THE FATAL WEAKNESS, George Kelly’s last produced play, tells the story of Ollie Espenshade—an incurable romantic who discovers, after 28 years of marriage, that her husband is a lying cheat.  It opened in New York on November 19, 1946 in a production starring Ina Claire.  Although Claire’s triumphant return to Broadway after a five year absence garnered much of the press attention, Kelly’s play turned more than a few critics’ heads.

Richard Watts Jr. of the New York Post called THE FATAL WEAKNESS “so fresh in its observations, three-dimensional in its characters and human in its humor that it emerges as the first important new comedy of the season.” The play went on to be hailed “Best New Comedy” by George Jean Nathan’s Honor List in Theatre Book of the Year, 1946-1947.

Our production of THE FATAL WEAKNESS was the play’s first New York revival in 68 years. “Here in 2014, the Mint Theater Company is making this George Kelly work an amusing, affecting reminder that the institution of marriage has been under siege for much longer than we tend to think,”1 wrote Neil Genzlinger of The New York Times. Terry Teachout of The Wall Street Journal called THE FATAL WEAKNESS “a smart, polished not-quite-comedy about the high price of adultery…As usual at the Mint, the acting and staging are smoothly impeccable, and Vicki R. Davis’s sitting-room set looks like the kind of thing you’d see on Broadway if Broadway still did plays like this.”2

Admired for his character-driven satires and gimlet-eyed plays of modern manners, George Kelly (1887-1974) led a distinguished career in the New York theatre from the 1910s through the 1940s.

George Edward Kelly was born in Schuylkill Falls, Pennsylvania, the seventh child of a remarkable Irish-American family known as the “Philadelphia Kellys.” Starting out as an actor and writer for vaudeville one-acts, Kelly rose to the height of acclaim in the early 1920s, with plays that he both wrote and directed. Kelly followed his breakout 1922 theatrical satire The Torch Bearers with 1924’s The Show-Off (which Heywood Broun called “the best comedy which has yet been written by an American”), as well as his Pulitzer Prize-winning 1925 psychological drama Craig’s Wife.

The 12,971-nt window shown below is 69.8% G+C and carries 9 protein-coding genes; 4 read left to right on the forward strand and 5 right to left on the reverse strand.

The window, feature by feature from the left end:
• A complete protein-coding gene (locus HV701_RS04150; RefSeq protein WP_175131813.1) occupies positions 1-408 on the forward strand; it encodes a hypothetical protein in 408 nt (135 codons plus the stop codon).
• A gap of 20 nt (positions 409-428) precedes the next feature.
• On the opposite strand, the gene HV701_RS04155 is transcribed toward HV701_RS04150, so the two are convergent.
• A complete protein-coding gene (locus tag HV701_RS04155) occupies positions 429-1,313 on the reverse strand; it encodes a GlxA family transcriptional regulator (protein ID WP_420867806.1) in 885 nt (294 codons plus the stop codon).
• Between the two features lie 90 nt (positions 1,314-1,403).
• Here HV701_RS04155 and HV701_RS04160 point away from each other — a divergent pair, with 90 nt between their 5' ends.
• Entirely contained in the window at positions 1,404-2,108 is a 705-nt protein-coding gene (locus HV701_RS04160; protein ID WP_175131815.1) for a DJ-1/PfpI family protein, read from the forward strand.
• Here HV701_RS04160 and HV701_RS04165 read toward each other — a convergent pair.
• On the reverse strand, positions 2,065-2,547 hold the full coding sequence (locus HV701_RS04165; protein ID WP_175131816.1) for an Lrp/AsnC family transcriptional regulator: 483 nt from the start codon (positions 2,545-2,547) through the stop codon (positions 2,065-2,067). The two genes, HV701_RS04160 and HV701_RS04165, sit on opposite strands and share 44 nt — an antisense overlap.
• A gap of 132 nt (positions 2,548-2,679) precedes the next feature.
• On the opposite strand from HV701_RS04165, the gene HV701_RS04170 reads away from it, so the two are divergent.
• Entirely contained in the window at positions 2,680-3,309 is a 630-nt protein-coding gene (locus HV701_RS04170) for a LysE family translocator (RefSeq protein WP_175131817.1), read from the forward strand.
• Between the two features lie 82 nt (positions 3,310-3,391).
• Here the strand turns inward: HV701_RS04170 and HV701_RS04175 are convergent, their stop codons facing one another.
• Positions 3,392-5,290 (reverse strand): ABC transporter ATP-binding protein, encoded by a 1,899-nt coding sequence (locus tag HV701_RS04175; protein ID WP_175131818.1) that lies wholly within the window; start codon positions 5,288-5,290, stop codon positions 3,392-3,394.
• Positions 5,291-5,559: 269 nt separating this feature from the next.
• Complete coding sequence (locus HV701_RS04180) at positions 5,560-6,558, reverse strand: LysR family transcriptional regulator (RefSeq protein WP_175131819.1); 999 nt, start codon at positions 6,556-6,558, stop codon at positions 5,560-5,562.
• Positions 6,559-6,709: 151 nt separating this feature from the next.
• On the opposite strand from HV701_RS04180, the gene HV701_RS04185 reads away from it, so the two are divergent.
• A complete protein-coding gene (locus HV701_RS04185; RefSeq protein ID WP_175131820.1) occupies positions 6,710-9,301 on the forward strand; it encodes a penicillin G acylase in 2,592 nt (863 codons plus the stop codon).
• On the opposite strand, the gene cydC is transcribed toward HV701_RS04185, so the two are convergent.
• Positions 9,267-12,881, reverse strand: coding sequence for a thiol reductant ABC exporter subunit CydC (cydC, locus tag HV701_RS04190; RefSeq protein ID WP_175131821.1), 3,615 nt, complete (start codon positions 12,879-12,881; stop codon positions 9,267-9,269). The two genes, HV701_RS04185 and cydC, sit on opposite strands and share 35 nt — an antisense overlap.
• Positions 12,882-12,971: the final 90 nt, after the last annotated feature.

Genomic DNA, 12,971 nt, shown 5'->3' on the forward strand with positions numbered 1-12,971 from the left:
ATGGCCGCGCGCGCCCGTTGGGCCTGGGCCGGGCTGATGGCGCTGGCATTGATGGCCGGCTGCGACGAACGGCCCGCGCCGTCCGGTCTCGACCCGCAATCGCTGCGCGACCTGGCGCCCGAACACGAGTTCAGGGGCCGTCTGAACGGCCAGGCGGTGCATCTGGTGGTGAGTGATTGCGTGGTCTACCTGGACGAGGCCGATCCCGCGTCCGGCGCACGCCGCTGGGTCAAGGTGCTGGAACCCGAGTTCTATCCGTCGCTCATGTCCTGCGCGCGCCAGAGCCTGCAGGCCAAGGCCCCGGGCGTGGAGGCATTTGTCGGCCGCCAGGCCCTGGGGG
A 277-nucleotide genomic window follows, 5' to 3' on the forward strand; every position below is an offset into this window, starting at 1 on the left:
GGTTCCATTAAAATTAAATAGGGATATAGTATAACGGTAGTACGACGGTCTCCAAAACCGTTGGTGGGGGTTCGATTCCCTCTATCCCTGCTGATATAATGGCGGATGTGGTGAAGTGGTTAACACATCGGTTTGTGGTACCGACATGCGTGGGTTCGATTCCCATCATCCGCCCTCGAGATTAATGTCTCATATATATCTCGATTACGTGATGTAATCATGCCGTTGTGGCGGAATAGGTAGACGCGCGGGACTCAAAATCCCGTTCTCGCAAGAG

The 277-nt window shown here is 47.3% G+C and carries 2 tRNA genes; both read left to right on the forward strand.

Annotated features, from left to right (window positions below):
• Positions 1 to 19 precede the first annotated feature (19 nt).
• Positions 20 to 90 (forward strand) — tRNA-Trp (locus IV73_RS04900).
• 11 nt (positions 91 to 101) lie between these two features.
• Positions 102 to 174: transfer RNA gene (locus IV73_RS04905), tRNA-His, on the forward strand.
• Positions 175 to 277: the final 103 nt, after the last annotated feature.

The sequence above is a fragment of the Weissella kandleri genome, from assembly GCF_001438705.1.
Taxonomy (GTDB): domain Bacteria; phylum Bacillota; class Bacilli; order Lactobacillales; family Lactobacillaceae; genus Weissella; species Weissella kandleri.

Although Kelly’s commercial success declined steeply in the 1930s and 1940s, he produced some of his most striking and unconventional plays during these decades, including Philip Goes Forth (1931) and his two satiric dramas of marital infidelity: The Deep Mrs. Sykes (1945) and The Fatal Weakness (1946). Out of sync with sentimental postwar sensibilities, Kelly continued to write a number of unproduced plays as he shifted into semi-retirement with his longtime partner, William E. Weagly.

In recent years, George Kelly has made an emphatic re-entrance upon New York and regional stages, while his “sharply insightful” (The New York Sun) plays of middle-class domestic life have also invited critical rediscovery. Once “allowed to pass unremarked” (as Mary McCarthy noted in a 1947 essay) as a significant American playwright, Kelly returns to delight, provoke and surprise new audiences.

By Maya Cantu



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Professor Celello studies the history of marriage and divorce in the twentieth-century United States, as well as single parenting in U.S. history. She earned her PhD in history from the University of Virginia in 2004. In 2006, she was a post-doctoral fellow at Emory University Center for Myth and Ritual in American Life. She is the author of Making Marriage Work: A History of Marriage and Divorce in the Twentieth-Century United States and is currently co-editing a volume titled Domestic Tensions, National Anxieties: Global Perspectives on Marriage Crisis. Professor Celello will discuss the play’s portrayal of marital discord from this unique historical perspective.

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Professor John Clum works in the fields of twentieth century American and British drama and American film with an emphasis on gay male theater and film. He has written multiple books, as well as essays on Tennessee Williams, Sam Shepard, and Edward Albee for the Cambridge Companions to these authors’ words. His other essays have appeared in Modern Drama, South Atlantic Quarterly and Theater Journal. His book The Drama of Marriage: Gay Playwrights/Straight Unions from Oscar Wilde to the Present—which discusses the historic tradition of gay dramatists writing about heterosexual relationships for the commercial theater—includes a chapter on George Kelly and THE FATAL WEAKNESS.

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